There’s No Replacing Email for InfoBy
A Barnes and Noble study of marketing results where college students are concerned revealed that sometimes, the latest technology isn’t necessarily well received. Compiling the results from over 7,500 college students who took part in the 2012 survey on how students interact with marketing information, the study had some surprising results.
Some of the most interesting results of the survey showed that students are very singular-purpose in some of their technology and social media tools. More than two-thirds of the students never scanned QR codes with their smartphones and 61% stated that they did not want to receive advertisements in the form of text messages, showing that students like to keep their phones free for their primary purpose. Additionally, while 65% said they interact with some of their favorite national brands through social media, 55% said they did not think advertisers should use Facebook as an advertising platform. This mentality is in keeping with what the publishing industry has learned about teens and digital reading, namely that many prefer to keep their devices separate from their education, leading to what was once a slow adoption of ebooks for teen readers.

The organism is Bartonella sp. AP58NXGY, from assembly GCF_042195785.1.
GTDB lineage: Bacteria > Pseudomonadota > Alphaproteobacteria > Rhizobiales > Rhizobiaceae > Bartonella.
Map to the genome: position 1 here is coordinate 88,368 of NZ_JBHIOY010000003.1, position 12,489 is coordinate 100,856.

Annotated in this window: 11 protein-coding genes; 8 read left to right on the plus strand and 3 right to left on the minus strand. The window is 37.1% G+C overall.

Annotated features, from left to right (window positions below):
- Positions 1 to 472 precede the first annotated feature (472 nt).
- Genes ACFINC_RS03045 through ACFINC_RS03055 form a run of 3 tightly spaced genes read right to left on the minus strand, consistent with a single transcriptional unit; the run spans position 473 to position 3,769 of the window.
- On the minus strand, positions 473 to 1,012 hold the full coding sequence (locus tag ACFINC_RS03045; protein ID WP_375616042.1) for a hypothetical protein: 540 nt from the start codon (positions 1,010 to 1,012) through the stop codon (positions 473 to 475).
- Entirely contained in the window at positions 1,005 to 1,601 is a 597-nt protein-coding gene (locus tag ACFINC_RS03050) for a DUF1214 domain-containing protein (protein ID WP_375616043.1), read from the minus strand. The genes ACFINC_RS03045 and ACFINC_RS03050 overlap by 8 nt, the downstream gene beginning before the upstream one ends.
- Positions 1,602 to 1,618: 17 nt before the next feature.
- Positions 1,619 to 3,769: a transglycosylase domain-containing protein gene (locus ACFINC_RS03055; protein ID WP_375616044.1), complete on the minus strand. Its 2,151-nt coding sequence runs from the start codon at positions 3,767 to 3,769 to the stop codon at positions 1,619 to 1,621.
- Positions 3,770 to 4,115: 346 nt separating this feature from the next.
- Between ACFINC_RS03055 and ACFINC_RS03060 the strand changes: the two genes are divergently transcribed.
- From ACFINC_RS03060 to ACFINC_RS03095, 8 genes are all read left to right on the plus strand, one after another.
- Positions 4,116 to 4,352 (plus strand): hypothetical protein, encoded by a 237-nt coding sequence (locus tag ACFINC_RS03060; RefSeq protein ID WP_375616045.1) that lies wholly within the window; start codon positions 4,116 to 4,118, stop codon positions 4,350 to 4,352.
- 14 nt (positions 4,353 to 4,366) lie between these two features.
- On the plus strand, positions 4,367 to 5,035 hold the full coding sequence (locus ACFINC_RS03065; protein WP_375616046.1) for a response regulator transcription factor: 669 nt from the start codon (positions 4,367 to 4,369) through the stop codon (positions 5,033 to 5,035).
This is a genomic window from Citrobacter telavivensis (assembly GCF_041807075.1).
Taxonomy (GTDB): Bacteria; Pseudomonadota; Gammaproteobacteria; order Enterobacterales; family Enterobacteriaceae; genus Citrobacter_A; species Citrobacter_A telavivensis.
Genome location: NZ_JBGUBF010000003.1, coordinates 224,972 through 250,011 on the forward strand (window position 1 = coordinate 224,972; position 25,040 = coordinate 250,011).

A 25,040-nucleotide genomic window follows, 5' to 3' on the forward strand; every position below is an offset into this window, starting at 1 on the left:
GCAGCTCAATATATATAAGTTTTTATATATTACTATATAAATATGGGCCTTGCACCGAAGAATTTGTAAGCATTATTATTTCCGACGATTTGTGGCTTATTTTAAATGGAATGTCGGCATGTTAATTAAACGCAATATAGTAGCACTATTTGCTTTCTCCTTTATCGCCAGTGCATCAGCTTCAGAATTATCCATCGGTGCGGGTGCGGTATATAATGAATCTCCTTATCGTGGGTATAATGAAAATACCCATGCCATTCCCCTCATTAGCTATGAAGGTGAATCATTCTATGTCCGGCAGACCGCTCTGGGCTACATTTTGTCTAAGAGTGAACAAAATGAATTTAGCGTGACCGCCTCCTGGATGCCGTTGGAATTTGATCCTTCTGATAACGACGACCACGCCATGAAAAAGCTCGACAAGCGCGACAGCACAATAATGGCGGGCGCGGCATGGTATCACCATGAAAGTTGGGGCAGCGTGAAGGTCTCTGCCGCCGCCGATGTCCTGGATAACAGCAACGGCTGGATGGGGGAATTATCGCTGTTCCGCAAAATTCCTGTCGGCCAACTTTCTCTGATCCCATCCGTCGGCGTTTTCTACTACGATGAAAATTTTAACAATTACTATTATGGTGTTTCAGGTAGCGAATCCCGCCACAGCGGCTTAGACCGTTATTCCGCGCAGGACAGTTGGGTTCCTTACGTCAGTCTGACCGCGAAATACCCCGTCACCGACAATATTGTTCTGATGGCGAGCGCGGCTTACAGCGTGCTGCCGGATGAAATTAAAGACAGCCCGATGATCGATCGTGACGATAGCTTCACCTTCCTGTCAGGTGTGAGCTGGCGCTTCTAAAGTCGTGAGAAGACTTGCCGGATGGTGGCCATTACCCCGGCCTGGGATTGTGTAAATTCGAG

Interestingly, today’s tech savvy college students responded that they still prefer television advertising as a mainstay of brand information although they do glean a good portion of information from emails read on their laptops. More than half of the students said they still rely on word of mouth from their friends to learn about new products or positive reviews of brands, and more than 70% of the students said they were more likely to buy a product from a company that supports charity, demonstrating the civic-mindedness and greater purpose of these potential leaders.
“Understanding student attitudes and preferences is paramount to reaching them in the right way and delivering a shopping experience that enhances their overall college experience,” said Lisa Malat, Barnes & Noble College’s VP, Marketing & Operations, in a press release. “That deep commitment to student insight drives our success with both our campus partners around the country and the brands we work with at BNCM.”
Barnes and Noble operates more than 650 bookstores on college campuses and relies on its network of more of students in the Barnes & Noble College Next Gen Research Panel for information in this study.